Overall, the main sources of CO2 emission are seen to be air travel (42%), electricity (29%), and office heating and cooling (15%). Commuting and (super)computing are found to be smaller sources, contributing 10% and 4% respectively. This ranking is the same as in the Arcadis survey of NWO institutes, and also as in the study of greenhouse gas emissions from the Max Planck Institute for Astronomy in Heidelberg in 20183. The situation is somewhat different in countries such as the United States and France, where commuting is a larger contribution to the emission7. Commuting is seen to contribute less emission for institutes in the west of the Netherlands, where the population density is higher, commuting distances are smaller, and public transport networks contain more routes. Having decent public transport connectivity would greatly cut down ASTRON’s commuting contribution, as surveys among institute personnel have shown.

The overall emission, as well as that by most institutes, is dominated by air travel, presumably to conferences and for instrumentation projects. By number, most of these flights are within Europe, with a notable peak at Garching where ESO, the Max Planck Institute for Extraterrestrial Physics and the Max Planck Institute for Astrophysics are located (Fig. 1). For such destinations, train travel should be encouraged as much as possible to reduce CO2 emission, for example by reimbursing train tickets even if they are more expensive than flights (as some institutes are already doing). The recent revival of European night trains may help in this respect as well.

Fig. 1: The carbon footprint of flights.
figure 1

Number of flight trips by Leiden Observatory staff in 2019 (top) and relative contribution to CO2 footprint (middle) versus distance. Bottom panel, cumulative distribution of flight number (blue) and effective CO2 emission (red) over distance.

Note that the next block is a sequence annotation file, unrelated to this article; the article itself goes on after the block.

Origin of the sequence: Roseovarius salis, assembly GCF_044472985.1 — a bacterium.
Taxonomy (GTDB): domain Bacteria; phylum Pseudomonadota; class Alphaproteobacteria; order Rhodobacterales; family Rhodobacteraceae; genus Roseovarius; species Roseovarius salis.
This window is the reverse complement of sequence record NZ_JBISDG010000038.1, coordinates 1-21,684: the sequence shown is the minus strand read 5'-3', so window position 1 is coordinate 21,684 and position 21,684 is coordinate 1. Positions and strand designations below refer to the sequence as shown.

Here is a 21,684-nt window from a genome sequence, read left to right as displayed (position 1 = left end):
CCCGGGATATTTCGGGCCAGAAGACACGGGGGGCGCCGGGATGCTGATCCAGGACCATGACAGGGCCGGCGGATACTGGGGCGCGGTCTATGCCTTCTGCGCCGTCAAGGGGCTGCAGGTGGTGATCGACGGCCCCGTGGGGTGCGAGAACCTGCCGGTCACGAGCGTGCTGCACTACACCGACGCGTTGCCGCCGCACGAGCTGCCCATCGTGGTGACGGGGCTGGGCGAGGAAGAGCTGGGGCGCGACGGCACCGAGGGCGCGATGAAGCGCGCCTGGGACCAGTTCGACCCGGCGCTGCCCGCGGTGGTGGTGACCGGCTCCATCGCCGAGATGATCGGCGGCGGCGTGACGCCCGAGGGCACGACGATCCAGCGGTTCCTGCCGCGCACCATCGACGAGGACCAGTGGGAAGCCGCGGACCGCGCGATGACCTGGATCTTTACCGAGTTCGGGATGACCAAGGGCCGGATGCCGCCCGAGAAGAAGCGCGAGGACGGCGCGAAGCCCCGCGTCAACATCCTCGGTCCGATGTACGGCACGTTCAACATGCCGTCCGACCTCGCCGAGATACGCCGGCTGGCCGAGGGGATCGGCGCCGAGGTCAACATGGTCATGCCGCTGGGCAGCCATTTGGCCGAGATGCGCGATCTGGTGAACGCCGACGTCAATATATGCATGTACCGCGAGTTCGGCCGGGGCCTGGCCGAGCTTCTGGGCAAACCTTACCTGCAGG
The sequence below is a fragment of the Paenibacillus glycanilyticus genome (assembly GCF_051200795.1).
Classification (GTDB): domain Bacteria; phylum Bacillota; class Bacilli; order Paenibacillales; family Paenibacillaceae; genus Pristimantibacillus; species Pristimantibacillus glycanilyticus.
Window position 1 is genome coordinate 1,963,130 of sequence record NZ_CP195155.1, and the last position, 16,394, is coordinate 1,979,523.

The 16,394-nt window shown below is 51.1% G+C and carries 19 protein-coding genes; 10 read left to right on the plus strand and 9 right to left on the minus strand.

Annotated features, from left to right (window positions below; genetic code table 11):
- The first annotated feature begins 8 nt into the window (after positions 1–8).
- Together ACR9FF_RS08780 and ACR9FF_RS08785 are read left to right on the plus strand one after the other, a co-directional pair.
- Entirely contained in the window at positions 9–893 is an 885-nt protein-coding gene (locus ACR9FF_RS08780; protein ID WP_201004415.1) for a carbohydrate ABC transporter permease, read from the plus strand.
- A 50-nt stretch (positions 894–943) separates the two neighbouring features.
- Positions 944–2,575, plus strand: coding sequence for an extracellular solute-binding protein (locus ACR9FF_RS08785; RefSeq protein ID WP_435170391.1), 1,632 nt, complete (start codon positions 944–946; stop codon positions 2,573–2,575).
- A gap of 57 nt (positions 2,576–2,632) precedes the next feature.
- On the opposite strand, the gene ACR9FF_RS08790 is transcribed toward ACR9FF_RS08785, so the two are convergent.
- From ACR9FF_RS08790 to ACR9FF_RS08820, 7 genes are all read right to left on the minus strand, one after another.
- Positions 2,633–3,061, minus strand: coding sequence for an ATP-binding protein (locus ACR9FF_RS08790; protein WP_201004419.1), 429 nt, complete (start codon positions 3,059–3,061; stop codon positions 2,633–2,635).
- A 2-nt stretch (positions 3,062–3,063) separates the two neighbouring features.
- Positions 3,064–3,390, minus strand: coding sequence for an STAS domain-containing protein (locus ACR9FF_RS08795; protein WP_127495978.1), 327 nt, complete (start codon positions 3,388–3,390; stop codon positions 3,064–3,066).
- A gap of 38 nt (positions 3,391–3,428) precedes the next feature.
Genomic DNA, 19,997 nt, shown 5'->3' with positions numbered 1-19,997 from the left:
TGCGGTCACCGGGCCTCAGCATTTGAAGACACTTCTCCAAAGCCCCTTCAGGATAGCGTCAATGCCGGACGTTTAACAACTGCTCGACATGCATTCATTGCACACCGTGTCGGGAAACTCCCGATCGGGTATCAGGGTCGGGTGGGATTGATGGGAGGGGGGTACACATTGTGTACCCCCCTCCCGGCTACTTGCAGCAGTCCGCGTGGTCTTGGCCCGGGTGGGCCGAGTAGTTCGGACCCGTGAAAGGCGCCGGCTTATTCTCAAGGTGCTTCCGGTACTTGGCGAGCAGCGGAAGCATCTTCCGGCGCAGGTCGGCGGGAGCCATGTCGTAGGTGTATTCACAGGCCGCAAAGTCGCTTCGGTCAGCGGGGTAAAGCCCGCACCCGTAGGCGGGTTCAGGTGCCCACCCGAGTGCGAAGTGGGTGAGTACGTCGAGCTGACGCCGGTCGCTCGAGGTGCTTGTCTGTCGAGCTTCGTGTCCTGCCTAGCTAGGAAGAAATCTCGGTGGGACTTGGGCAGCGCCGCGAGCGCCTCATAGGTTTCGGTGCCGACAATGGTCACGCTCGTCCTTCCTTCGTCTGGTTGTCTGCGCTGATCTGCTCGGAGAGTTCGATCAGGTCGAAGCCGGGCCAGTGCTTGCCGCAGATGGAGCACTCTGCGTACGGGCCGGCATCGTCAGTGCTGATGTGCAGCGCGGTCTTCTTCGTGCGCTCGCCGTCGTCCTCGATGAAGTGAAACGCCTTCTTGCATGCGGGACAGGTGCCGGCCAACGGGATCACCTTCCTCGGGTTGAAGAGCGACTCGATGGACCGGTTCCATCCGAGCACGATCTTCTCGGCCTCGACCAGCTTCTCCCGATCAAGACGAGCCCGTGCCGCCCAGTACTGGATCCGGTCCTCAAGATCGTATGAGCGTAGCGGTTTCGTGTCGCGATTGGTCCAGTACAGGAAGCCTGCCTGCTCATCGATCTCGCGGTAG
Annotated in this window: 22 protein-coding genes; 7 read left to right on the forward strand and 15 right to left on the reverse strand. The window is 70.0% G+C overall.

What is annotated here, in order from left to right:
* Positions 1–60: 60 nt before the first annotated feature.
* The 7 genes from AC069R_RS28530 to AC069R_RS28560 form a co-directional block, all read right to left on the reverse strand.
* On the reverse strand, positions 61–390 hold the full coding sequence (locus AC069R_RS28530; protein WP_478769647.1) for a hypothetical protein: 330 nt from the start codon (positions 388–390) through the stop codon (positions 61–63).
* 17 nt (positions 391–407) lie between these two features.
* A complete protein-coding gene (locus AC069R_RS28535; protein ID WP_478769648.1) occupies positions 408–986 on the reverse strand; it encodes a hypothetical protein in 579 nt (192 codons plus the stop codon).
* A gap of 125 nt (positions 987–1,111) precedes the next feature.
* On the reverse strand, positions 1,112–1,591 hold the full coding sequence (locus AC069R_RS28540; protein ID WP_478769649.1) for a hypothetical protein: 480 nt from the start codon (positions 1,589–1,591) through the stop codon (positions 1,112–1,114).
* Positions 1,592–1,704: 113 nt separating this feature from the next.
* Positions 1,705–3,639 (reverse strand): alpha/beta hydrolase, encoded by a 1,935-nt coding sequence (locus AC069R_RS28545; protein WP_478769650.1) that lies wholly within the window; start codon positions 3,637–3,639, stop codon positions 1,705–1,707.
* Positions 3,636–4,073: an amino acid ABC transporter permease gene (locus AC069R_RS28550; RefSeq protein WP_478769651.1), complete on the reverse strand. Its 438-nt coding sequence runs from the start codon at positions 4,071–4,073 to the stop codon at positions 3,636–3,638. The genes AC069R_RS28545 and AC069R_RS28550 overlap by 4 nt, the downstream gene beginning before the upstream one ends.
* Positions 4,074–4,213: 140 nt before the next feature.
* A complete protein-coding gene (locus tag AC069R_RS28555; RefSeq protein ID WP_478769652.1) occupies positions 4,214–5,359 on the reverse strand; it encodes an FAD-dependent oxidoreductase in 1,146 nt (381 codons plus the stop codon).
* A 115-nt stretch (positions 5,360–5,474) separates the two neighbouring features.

Intercontinental flights contribute the majority of CO2 emission and are not easily replaced by other means of transportation. For example, of the flights by Amsterdam staff, short trips (<700 km) cause <7% of the CO2 emission, whereas long trips (>2,500 km) cause 73%. The same trend, that short-distance flights dominate by number but contribute little CO2 emission, also holds for the other institutes, as illustrated in the bottom panel of Fig. 1. Popular destinations besides the coastal US are seen to be India, China, Japan, and the telescopes in La Palma and Chile; flights to Australia are rare but contribute considerably to the CO2 emissions. To reduce CO2 emission, such trips should be avoided, for example by organizing online meetings where possible. The annual meeting of the European Astronomical Society is an example, where the 2020 event led to CO2 emissions around 3,000 times lower than the year before8. For meetings that cannot take place online, reliable CO2 compensation should be sought, even if this may only be a short-term solution. Organizing international meetings in central, well-connected places also helps to reduce emissions. For more discussion on this topic, see ref. 9.